Like many of us, I came to love folk music through recordings. It was years before I had a chance to hear live folk music. Maybe that's why so many of the now-gone folk singers hold such a high position in my love of music.

In folk music, death is the best career move.


25 Sep 04 - 09:04 AM (#1280679)
Subject: RE: Why is a singer one of your favorites?
From: matai

I always come back to Joan Baez yet I can't tell you why. Maybe it is because I admire so many things about her and it seems like she has always been there singing her traditional songs, her political songs, her relationship songs with that beautiful voice that has changed over the years but never lost its richness. It never fails to draw me in. (I guess that's why) She is like my alter ego.
She has a song (she wrote) 'Speaking of Dreams' in which there is a line...you are a breath of Spring and I am vintage wine... referring to a relationship between an older woman and a younger man. I couldn't think of a better way to put it. And as for 'Diamonds and Rust' who hasn't experienced it? ...you who are so good with words and at keeping things vague. I need some of that vagueness now...
I like the way she changed the ending too. 'If you're offering me diamonds and rust, I'll take the diamonds.'

25 Sep 04 - 08:25 PM (#1281088)
Subject: RE: Why is a singer one of your favorites?
From: Big Al Whittle

I suppose I differ from most people. I couldn't give a toss about ability to pitch notes etc. all that stuff is nice if you've got it.

i like somebody who can make me feel like theres a human being in there. not just a set of rules about how (delete as appropriate) country/folk /jazz/rock/opera should be performed.

some people do it by the intelligence of their lyrics, the humour, the phrasing. others do it just by the way they walk to the microphone. sometimes you hear the records of people who have really made your heart sing in live performance, and their recordings are dreadful.

sometimes you hear people with glorious voices and their lack of intelligence in telling the story that the song tells really turns me off.

still I can see I'm in a bit of a minority here. its the trouble with getting old, you start arguing that music isn't really all that important when it comes to judging musicians - and other daft ideas.

all the best


25 Sep 04 - 08:42 PM (#1281092)
Subject: RE: Why is a singer one of your favorites?
From: pdq


In another thread you mentioned Bill Clifton. He is my favorite singer of all time, folk or not. He is unpretentious, positive, good natured and non-political. His choice of material gives him a unique repertoir and he is always surrounded by the best musicians.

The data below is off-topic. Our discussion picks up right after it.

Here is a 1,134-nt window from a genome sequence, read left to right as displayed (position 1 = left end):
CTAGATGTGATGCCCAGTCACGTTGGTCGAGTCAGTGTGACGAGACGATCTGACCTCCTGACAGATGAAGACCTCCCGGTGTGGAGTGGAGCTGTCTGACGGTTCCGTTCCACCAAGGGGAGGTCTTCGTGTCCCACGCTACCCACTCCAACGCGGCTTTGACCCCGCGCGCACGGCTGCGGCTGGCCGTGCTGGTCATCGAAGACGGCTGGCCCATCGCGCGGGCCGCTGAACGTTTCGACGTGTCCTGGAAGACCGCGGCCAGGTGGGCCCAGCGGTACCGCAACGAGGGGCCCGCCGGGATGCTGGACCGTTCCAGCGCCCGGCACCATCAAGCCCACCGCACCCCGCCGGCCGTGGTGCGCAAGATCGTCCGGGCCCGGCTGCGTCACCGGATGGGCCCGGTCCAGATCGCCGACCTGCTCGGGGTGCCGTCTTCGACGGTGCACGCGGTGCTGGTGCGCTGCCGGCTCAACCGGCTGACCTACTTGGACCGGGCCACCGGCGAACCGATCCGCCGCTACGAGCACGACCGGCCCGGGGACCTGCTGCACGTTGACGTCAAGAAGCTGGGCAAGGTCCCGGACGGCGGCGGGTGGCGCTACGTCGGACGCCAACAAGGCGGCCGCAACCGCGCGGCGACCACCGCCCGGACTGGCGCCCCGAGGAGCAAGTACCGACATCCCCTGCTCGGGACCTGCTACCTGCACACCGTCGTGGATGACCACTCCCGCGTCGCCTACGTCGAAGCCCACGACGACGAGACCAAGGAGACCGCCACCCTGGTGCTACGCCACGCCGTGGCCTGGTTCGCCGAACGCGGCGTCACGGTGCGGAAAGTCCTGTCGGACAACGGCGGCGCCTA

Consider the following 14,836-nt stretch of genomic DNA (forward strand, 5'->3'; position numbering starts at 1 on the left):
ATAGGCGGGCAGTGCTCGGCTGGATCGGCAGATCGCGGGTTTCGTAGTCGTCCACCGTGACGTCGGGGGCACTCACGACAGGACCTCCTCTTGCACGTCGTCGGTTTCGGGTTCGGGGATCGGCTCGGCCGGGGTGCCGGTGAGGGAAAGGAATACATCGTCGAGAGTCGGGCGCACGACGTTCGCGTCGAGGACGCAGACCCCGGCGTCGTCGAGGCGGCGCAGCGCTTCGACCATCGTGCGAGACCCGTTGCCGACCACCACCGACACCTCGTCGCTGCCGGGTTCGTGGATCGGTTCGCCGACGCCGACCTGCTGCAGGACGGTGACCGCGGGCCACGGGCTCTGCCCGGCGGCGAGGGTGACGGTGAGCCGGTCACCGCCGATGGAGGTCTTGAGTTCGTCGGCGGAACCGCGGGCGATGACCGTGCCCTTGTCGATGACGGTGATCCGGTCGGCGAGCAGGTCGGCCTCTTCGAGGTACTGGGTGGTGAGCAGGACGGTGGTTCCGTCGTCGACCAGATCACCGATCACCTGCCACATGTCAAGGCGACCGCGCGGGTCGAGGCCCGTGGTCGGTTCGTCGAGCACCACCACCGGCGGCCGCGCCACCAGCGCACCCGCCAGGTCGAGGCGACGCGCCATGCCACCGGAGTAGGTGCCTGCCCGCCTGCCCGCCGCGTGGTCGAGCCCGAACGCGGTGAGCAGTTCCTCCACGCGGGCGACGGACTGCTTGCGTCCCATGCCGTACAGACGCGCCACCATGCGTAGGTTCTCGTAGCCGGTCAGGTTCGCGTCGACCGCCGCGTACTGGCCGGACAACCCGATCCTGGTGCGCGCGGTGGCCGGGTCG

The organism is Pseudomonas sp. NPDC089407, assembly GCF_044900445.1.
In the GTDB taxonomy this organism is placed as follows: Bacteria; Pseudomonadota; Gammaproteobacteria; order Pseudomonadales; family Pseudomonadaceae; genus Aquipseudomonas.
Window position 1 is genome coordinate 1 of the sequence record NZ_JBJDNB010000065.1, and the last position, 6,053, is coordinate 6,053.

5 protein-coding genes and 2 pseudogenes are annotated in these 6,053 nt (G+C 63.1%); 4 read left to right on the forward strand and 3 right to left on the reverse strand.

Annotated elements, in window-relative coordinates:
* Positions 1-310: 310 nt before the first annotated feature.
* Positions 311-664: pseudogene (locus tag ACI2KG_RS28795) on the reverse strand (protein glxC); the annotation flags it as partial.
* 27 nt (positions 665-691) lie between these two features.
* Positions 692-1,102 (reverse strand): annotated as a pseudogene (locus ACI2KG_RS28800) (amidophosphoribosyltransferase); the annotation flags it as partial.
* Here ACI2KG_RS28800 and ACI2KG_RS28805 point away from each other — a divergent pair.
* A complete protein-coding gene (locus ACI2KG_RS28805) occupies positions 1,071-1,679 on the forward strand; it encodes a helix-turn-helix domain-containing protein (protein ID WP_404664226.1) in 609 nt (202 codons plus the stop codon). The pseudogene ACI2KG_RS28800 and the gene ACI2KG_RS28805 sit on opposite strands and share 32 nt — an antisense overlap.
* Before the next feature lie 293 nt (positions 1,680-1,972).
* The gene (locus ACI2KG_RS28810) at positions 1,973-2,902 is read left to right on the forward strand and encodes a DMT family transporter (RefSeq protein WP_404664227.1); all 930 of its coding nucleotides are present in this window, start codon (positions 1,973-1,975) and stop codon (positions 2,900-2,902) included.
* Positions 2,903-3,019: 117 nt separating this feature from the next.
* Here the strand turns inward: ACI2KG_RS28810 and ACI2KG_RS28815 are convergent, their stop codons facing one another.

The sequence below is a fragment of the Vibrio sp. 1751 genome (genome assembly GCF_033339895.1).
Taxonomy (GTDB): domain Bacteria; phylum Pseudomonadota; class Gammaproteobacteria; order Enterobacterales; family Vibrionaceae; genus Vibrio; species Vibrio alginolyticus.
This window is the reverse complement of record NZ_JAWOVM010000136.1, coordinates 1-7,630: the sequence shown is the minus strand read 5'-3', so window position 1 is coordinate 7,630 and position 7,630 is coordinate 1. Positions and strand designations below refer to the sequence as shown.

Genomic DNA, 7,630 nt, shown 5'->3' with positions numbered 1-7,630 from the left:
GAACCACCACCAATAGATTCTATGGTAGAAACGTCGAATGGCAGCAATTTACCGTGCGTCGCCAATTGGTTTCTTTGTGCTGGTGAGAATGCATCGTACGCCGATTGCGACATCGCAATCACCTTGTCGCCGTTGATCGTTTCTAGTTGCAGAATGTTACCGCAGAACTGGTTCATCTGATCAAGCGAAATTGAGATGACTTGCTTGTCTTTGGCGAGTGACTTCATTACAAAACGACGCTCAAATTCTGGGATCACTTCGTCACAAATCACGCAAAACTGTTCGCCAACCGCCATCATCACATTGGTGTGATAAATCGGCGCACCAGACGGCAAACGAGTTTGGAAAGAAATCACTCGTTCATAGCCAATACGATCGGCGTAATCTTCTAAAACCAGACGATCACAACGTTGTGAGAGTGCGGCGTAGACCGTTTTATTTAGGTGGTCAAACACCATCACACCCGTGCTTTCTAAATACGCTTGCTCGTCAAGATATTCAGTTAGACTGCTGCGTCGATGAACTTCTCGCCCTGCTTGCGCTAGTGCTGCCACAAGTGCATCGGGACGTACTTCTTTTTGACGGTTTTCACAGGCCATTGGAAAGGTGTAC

Your statement about wanting to hear a real "human being in there is" is perfect. That surely applies to Bill Cliftom.

25 Sep 04 - 09:22 PM (#1281100)
Subject: RE: Why is a singer one of your favorites?
From: lucky_p

There are just so many over the years that I could go on and on and on...

For starters, Dylan, Baez, Judy Collins, Dave Van Ronk, Tom Paxton, Phil Ochs, Raun MacKinnon, Almanac Singers, Weavers, Joni Mitchell; all of the 1980s new folks from Greenwich Village (Jack Hardy, Ilene Weiss, Rod MacDonald, Frank Christian, many others...), Rik Palieri, Robin Greenstein, Vance Gilbert, David Roth, Guy Davis; and the chantey singers such as David Jones, Geoff Kaufmann, Schooner Fare, Dan Milner, and the list goes on.

But as someone said above, for the power of the pipes, intonation and phrasing, no one can beat Eva Cassidy.

25 Sep 04 - 09:30 PM (#1281102)
Subject: RE: Why is a singer one of your favorites?
From: Jerry Rasmussen

Hey, Weelittle:

I understand what you're saying, although I wouldn't go so far as to say I don't care whether people can sing on key. But, feeling that the person is present in the song and sharing of themselves, as well as the music means a lot to me. There are some singers I've really loved to hear in person, who never quite made the transition to electronic impulses coming out of a speaker. There is an extra dimension, hearing and being in the presence of a person, rather than just hearing a recording. Some people manage to squeeze through the wires and emerg out of the speaker three-dimensionally, but many don't.

Many, many years ago, I ran what I called a Potlatch. It's a native American term for a gathering where the one who is most generous wins.
I thought was a good attitude for a "song swap." It was interesting to see the dynamics of the group. Some people came and tried to impress everyone else and then, when I didn't offer them a booking in the concert series I was running, were never seen again. The people who came ran the gamut from casual professionals who had released records, to young musicians making their first, tentative effor at singing in front of a group. In the middle, I guess, were singers who had been singing and playing instruments all of their life and were who they were...

Of all the people in that gathering, the one I enjoyed listening to the most was this tall, lanky, awkward, modest, bashful guy in his 40's or 50's. He played 5-string banjo, but only knew three chords. At least that's all I ever heard him play. He didn't know how to pick or frail the banjo, so he just strummed it. He did every song in the same key with those same three chords with the same rhythm.